A powerful winter storm over the Northeast US is now already spreading into southeast Canada, developing heavy snowfall and intense blizzard there. On its wake, Arctic cold air mass advection is moving into the Great Lakes. This is gradually starting the lake-effect snow event with intensifying convective squalls/bands on the east and southeast shores of the lakes Superior, Michigan, Huron, Erie and especially Lake Ontario. Extreme amounts of snow are likely to be expected over the Tug Hill Plateau, probably approaching 50 inches (120 cm) by Sunday morning!

Afternoon (12 UTC today, Feb 27th) surface analysis revealed two centers with 985-990 mbar within the broad circulation over the northeast US, with a fully developed winter storm already ejecting the northern US and spreading into southeast Canada. The system will continue moving northeast tonight and tomorrow and should maintain similar intensity.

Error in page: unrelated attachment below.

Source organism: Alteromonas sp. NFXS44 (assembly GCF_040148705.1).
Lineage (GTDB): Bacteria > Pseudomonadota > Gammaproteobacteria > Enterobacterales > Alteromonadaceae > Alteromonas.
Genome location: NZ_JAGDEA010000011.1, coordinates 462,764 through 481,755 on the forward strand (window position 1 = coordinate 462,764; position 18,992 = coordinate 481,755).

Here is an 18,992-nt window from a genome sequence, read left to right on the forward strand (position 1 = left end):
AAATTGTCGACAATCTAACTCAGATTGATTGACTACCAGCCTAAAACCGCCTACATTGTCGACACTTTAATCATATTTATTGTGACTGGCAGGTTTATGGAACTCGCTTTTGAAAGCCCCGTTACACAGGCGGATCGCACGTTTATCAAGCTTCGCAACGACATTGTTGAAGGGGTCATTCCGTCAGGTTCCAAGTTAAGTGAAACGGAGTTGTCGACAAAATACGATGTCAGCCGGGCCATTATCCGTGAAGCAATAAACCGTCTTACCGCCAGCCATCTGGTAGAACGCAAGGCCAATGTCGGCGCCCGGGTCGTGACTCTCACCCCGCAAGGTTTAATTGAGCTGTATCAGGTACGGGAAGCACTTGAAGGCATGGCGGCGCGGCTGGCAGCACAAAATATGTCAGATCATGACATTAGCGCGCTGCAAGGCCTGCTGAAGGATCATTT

Here are various satellite channels of the very large and deep cyclone now centered over the northeast US. Notice the powerful dry intrusion push across the East Coast towards the center of the low with the Arctic cold airmass advancing from Canada into the Great Lakes region:

Latest radar imagery indicates the convective cloud streets are beginning to intensify on the east-southeast shores of all five Lakes now, while the most intense snowfall is already occurring to the east of Lake Ontario – over the Tug Hill Plateau. High snowfall rates have been reported lately.

Models are still in a good agreement some areas should receive 20-25 inches of snow, while the Tug Hill Plateau should prepare for 40-50 inches (80-120cm) until Saturday night.

Please refer to the primary forecast for further mesoscale details on the event:

Extremely dangerous lake-effect snowfall with up to 4 feet (120 cm) of snow is expected across the Tug Hill Plateau, New York state (USA) until Saturday

A powerful winter storm with lots of snow and intense blizzard across the northeast US and southeast Canada tonight into Thursday

See also – An impressive narrow (10 miles across) snow band extending 150+ miles across north-central Kansas on Feb 25th:

An impressive narrow (10 miles across) snow band extending 150+ miles across north-central Kansas